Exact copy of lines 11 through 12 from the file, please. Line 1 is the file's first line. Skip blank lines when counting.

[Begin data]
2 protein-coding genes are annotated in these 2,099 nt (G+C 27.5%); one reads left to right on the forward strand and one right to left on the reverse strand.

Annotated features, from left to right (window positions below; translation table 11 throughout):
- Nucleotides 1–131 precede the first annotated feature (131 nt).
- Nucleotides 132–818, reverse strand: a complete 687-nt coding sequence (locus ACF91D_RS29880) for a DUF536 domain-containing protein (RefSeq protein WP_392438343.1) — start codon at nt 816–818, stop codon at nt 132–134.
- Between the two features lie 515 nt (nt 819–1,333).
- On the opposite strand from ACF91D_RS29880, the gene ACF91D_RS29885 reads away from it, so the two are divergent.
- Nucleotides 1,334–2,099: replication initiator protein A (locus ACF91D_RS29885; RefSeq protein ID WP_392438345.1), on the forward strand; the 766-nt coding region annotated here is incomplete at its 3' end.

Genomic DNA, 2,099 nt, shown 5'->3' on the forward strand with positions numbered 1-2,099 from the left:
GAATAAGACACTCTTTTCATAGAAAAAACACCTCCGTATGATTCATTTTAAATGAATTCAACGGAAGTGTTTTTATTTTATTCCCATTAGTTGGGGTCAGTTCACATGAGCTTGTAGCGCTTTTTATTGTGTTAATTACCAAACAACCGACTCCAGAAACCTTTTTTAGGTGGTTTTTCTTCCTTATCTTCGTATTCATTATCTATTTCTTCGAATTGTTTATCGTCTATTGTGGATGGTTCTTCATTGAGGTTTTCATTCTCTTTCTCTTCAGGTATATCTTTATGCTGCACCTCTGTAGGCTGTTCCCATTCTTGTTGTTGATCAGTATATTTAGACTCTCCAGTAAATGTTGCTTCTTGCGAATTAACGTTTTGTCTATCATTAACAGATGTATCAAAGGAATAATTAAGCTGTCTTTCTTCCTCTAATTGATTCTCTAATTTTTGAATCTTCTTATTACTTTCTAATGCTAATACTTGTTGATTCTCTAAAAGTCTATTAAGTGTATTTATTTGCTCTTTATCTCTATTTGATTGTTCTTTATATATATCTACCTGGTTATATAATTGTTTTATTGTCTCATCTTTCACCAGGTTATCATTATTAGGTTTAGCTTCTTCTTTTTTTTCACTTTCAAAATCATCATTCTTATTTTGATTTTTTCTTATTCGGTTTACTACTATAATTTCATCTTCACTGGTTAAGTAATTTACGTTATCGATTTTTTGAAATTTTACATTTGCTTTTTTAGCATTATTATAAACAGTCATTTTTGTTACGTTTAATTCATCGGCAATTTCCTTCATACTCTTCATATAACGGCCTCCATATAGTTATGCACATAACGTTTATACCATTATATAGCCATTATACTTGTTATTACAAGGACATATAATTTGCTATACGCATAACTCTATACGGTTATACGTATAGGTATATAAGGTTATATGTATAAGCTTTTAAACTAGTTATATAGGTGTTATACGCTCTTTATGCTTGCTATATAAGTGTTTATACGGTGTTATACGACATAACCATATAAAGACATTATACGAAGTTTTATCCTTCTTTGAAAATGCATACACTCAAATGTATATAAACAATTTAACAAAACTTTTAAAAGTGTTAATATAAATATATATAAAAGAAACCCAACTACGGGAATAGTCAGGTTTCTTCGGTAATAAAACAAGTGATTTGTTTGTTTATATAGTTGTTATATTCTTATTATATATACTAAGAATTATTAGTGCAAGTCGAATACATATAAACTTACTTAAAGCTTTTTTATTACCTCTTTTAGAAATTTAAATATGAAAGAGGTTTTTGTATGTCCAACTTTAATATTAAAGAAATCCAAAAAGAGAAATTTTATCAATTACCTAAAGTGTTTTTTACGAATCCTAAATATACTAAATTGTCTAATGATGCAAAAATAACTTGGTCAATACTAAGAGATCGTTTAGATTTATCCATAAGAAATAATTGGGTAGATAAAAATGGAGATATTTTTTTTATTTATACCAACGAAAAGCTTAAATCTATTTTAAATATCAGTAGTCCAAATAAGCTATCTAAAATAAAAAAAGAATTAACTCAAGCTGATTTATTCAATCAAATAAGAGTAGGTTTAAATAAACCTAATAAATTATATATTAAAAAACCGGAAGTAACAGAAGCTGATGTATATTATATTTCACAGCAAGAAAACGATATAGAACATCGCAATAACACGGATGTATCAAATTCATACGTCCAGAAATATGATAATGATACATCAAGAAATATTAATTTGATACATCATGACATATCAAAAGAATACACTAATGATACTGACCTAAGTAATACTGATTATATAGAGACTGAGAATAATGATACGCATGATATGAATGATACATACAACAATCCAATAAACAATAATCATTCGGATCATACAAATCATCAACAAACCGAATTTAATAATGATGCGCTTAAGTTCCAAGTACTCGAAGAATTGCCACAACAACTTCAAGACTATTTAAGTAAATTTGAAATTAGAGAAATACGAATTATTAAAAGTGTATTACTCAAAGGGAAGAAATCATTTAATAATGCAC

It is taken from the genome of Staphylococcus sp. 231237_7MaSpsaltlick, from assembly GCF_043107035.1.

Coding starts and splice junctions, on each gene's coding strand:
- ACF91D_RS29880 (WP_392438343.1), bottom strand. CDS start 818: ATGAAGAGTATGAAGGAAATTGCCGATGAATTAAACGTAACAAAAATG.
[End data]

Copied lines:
Coding starts and splice junctions, on each gene's coding strand:
- ACF91D_RS29880 (WP_392438343.1), bottom strand. CDS start 818: ATGAAGAGTATGAAGGAAATTGCCGATGAATTAAACGTAACAAAAATG.